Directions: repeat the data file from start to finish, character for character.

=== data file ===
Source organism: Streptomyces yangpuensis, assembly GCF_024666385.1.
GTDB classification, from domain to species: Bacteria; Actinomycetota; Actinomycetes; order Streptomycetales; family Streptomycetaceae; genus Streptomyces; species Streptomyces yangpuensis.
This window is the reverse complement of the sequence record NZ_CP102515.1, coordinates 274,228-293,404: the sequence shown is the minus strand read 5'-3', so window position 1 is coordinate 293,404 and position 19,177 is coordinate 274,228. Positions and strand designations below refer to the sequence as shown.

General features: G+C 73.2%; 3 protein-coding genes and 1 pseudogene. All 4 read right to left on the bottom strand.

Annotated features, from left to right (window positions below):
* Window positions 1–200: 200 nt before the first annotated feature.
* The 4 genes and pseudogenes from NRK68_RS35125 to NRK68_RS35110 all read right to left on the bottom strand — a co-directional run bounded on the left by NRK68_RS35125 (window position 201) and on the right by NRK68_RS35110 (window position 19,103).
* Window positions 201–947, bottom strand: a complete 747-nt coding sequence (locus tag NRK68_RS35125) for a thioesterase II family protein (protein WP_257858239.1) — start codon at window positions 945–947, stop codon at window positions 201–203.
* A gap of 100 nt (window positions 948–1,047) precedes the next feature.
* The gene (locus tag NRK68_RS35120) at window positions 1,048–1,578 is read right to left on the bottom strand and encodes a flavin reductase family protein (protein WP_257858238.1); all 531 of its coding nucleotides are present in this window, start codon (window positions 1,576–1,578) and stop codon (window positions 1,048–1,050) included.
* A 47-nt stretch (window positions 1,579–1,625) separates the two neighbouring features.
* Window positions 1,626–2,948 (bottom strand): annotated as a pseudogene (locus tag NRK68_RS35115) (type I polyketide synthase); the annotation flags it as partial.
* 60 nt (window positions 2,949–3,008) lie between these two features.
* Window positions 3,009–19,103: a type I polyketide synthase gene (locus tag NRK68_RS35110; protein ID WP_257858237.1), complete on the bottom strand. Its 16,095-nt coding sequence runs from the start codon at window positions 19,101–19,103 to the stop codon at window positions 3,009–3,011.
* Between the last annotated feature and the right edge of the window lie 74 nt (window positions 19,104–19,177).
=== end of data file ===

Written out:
Source organism: Streptomyces yangpuensis, assembly GCF_024666385.1.
GTDB classification, from domain to species: Bacteria; Actinomycetota; Actinomycetes; order Streptomycetales; family Streptomycetaceae; genus Streptomyces; species Streptomyces yangpuensis.
This window is the reverse complement of the sequence record NZ_CP102515.1, coordinates 274,228-293,404: the sequence shown is the minus strand read 5'-3', so window position 1 is coordinate 293,404 and position 19,177 is coordinate 274,228. Positions and strand designations below refer to the sequence as shown.

General features: G+C 73.2%; 3 protein-coding genes and 1 pseudogene. All 4 read right to left on the bottom strand.

Annotated features, from left to right (window positions below):
* Window positions 1–200: 200 nt before the first annotated feature.
* The 4 genes and pseudogenes from NRK68_RS35125 to NRK68_RS35110 all read right to left on the bottom strand — a co-directional run bounded on the left by NRK68_RS35125 (window position 201) and on the right by NRK68_RS35110 (window position 19,103).
* Window positions 201–947, bottom strand: a complete 747-nt coding sequence (locus tag NRK68_RS35125) for a thioesterase II family protein (protein WP_257858239.1) — start codon at window positions 945–947, stop codon at window positions 201–203.
* A gap of 100 nt (window positions 948–1,047) precedes the next feature.
* The gene (locus tag NRK68_RS35120) at window positions 1,048–1,578 is read right to left on the bottom strand and encodes a flavin reductase family protein (protein WP_257858238.1); all 531 of its coding nucleotides are present in this window, start codon (window positions 1,576–1,578) and stop codon (window positions 1,048–1,050) included.
* A 47-nt stretch (window positions 1,579–1,625) separates the two neighbouring features.
* Window positions 1,626–2,948 (bottom strand): annotated as a pseudogene (locus tag NRK68_RS35115) (type I polyketide synthase); the annotation flags it as partial.
* 60 nt (window positions 2,949–3,008) lie between these two features.
* Window positions 3,009–19,103: a type I polyketide synthase gene (locus tag NRK68_RS35110; protein ID WP_257858237.1), complete on the bottom strand. Its 16,095-nt coding sequence runs from the start codon at window positions 19,101–19,103 to the stop codon at window positions 3,009–3,011.
* Between the last annotated feature and the right edge of the window lie 74 nt (window positions 19,104–19,177).